It goes without saying that there will still be a struggle over the final plan: Camden council has welcomed the framework document as "a basis for discussion", though its environment director, Peter Bishop, says: "There are still fundamental issues for us to resolve." The good news is that the two things that property developers get most worked up about have already been resolved. Camden wanted 50% of all housing to be affordable, in line with the housing policy of the GLA. This was accepted in September by the government's planning inspector without objection by Argent St George. The same went for the provision of car-free housing "possibly up to about the 75% level".

Bishop's "fundamental issues" include the type of affordable housing provided – the council favours family homes, which would eat up more of the developer's land than one- and two-bedroom flats. Other issues are the ability of the transport infrastructure to cope with a large influx of residents and office workers, and the question of how to physically and socially integrate the development into central London.

We’ve had some fantastic conversations with local residents who say this has just got to be of international significance

Roger Madelin, Argent St George

Consultation with local residents, many of them belonging to deprived communities including asylum seekers, is one of the most sensitive aspects of the planning process at King's Cross. In the words of Michael Edwards, planning lecturer at the Bartlett School of Architecture and Planning at University College, London: "Residents are extremely nervous about developers' intentions 10 years after London Regeneration and Foster proposed 1 million ft2 of offices and hardly any housing or community facilities."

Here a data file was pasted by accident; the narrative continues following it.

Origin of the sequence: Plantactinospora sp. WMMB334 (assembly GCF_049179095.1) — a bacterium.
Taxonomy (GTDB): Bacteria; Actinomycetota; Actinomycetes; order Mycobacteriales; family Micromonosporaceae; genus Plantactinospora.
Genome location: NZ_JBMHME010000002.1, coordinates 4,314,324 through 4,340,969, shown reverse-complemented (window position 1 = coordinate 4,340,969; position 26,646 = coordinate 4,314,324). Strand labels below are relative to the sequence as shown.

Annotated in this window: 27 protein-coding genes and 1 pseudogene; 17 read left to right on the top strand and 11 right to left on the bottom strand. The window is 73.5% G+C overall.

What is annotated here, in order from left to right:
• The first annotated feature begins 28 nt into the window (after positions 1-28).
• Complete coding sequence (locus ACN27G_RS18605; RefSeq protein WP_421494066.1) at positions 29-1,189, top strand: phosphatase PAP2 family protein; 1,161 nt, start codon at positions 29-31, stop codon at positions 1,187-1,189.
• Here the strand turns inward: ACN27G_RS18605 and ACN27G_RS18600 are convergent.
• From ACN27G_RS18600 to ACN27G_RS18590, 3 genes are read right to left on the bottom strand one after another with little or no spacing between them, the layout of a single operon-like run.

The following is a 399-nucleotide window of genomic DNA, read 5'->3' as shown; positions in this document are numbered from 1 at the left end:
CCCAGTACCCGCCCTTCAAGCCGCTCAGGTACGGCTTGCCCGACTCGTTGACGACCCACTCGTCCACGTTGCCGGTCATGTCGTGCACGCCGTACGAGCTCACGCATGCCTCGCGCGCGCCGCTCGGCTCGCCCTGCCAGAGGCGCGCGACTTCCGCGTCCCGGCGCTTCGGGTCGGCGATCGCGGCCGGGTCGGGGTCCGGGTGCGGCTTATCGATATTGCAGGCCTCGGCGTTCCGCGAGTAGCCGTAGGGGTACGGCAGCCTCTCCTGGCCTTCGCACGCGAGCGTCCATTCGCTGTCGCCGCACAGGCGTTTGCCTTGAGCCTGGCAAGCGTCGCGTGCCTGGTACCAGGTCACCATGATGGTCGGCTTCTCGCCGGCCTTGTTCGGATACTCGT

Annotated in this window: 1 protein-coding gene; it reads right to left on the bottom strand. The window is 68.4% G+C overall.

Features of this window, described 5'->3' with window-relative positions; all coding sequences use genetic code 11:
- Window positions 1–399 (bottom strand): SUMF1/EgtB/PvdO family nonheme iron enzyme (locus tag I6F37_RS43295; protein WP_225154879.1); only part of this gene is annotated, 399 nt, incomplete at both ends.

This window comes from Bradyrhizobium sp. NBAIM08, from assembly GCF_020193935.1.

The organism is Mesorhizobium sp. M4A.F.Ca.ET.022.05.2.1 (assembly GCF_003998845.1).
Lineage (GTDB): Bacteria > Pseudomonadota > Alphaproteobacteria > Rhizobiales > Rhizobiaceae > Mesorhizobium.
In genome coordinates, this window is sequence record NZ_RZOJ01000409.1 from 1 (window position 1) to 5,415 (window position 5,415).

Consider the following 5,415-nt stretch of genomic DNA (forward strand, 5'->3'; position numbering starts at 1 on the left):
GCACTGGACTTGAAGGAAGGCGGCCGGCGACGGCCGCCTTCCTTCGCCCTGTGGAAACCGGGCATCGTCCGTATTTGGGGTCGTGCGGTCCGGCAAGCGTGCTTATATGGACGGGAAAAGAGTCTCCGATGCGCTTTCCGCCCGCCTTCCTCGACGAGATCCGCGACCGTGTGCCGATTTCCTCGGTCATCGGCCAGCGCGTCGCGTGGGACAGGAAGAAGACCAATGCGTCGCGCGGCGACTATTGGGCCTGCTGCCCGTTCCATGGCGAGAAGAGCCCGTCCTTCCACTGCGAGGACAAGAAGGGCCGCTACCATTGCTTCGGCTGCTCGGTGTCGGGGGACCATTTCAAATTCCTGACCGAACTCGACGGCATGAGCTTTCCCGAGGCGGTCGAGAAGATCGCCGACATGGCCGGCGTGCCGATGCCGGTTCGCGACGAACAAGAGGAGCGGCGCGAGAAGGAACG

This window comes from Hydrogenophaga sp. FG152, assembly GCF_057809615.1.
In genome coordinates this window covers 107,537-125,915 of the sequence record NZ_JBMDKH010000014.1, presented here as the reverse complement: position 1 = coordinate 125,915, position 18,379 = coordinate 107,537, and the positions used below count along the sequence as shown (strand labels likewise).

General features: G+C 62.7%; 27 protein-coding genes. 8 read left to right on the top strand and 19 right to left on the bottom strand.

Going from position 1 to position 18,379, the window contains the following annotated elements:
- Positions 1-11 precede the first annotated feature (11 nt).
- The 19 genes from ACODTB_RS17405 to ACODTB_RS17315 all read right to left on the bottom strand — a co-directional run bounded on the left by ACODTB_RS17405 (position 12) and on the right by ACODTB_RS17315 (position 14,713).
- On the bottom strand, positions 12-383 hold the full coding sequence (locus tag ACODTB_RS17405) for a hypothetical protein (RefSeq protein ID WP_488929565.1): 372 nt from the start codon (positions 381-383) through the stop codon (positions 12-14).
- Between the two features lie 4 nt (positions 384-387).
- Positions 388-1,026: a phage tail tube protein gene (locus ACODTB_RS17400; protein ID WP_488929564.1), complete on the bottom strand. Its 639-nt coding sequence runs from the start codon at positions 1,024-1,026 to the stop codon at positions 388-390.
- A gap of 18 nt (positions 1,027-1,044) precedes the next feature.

Far from barricading himself in his Piccadilly offices, Madelin embraces consultation. "Of course there are suspicions, and we can't pretend that we're going to be able to passify or change them, but what I've said since the minute we were selected is that I'm the chief executive of Argent, and I will go and see anyone at anytime and answer their questions to the best of my ability.

"We have always been conscious that consultation fatigue may be very prevalent out there, but the reality this time is that people can see out of their windows that the Channel Tunnel Rail Link is emerging. We tell them that it's a fantastic opportunity that's going to happen around them, so why not get excited about it? We'll teach you where you want to be taught, and we'll learn from you where we need to, and let's enjoy it."

As well as attending meetings ranging in size from "one person in a cafe" to open debates with 150 people, Argent has published a series of three consultation documents distributed to local residents. Madelin does not expect to submit outline planning application until next summer, after which statutory consultation by the local authority will formally begin.

Argent's measured process of planning and consultation wins praise from Bob West, head of the King's Cross planning team at Camden council. "It's steady, reasonably transparent and responsive so far," he says.